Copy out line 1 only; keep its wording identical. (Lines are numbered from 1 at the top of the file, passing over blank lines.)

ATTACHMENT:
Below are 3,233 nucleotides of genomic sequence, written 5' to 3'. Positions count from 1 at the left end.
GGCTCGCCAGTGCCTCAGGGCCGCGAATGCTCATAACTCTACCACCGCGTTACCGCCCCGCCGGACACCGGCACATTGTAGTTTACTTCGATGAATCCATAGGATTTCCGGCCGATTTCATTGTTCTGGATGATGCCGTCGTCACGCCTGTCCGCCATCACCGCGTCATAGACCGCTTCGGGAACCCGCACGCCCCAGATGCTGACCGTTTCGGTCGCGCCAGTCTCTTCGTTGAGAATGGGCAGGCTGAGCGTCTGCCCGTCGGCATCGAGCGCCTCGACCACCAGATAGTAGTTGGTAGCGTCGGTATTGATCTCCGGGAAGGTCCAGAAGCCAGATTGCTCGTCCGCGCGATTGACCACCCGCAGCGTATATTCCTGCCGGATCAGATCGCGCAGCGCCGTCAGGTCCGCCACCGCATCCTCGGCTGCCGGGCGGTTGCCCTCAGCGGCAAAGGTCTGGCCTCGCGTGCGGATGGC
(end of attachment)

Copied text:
Below are 3,233 nucleotides of genomic sequence, written 5' to 3'. Positions count from 1 at the left end.